First, the situation is unlikely to go away any time soon. In fact, I believe it's going to play out well into the fourth quarter. Any Japanese company doing business with China is at risk.
Many are names you know, but if you have invested in Japanese ETFs like many investors have, there are a lot you don't know, too. This is particularly true if you factor in the extensive supplier network of second- and third-tier Japanese companies behind such well-known names as Mitsubishi, Honda and Toyota.
Second, China plays the nationalist card at its discretion and tacitly fans the flames whenever it is convenient. Its citizens, many of whom have yet to grasp the subtleties of international politics because their view of the outside world is extremely limited, react predictably when they perceive they have been wronged. So the situation and its impact on earnings is unpredictable at best.
Third, there is the very real and growing possibility that China will use military force to take the Daioyu Islands back. Since 1949, China has been involved in 23 territorial disputes and has used force in six of them - all of which resemble the Senkaku/Daioyu dispute, according to M. Taylor Fravel, an associate professor of political science at MIT and the author of Strong Borders, Secure Nation: Cooperation and Conflict in China's Territorial Dispute (Princeton, 2008).
I agree. Beijing is under pressure to produce favorable results at a time when its leadership faces a complicated transition, slowing economic prowess, unprecedented fallout from the Bo Xilai situation and other prominent scandals that have rocked the very top of the Communist Party -- including recent revelations that Premier Wen Jiabao appears to have amassed a $2 billion fortune illicitly, using his position to gain wealth and power.
Fourth, I am hard pressed to imagine how Japanese companies can come out on anything other than the losing end of the stick no matter how the Senkaku/Daioyu Island situation plays out.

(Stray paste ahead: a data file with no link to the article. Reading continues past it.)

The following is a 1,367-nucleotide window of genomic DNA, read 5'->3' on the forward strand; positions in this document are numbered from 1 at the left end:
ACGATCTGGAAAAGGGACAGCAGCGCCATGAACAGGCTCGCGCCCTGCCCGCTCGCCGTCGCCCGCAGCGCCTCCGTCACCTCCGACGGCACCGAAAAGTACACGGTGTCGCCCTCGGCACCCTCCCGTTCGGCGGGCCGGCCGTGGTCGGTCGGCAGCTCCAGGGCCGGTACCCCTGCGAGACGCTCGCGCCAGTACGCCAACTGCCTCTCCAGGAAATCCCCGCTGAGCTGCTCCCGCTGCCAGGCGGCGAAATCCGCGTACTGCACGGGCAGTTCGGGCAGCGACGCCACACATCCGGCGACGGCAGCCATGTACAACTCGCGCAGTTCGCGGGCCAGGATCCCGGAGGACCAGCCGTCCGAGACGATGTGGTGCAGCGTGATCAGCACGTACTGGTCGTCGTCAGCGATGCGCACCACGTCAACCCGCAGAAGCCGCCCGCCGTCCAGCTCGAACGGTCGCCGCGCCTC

And with more than 20 years of doing business in this part of the world, that's not an easy conclusion for me to reach.
Japan has built its entire economy on exports for decades and the conscious shift to embrace China in the late 1990s will haunt Japanese corporations for a long time to come if Japanese and Chinese leaders cannot come to some sort of agreement.
If there is a bright spot it is this: Capitalism works because there are ebbs and flows in capital markets that are caused, many times, by factors well beyond rational expectations.
That means there for every loser, there is a winner.
I expect German and Korean car makers to immediately fill any gaps left by pressured Japanese automakers. Both VW and Hyundai come to mind, for example. GM and Ford will both make competitive moves as well if they're smart.
In like fashion, other non-Japanese, non-Chinese air carriers will move to service demand if it resumes. This will allow both nations to draw closer together without either losing face by directly "serving" the other.
Home appliance makers are more problematic in that both industries are effectively commoditized at this point. There is very little in the way of technology or other competitive advantage that can't be taken up by local Chinese companies.
Perhaps that's an opening for American manufacturers if the upcoming anti-Chinese presidential election rhetoric doesn't effectively tank them, too.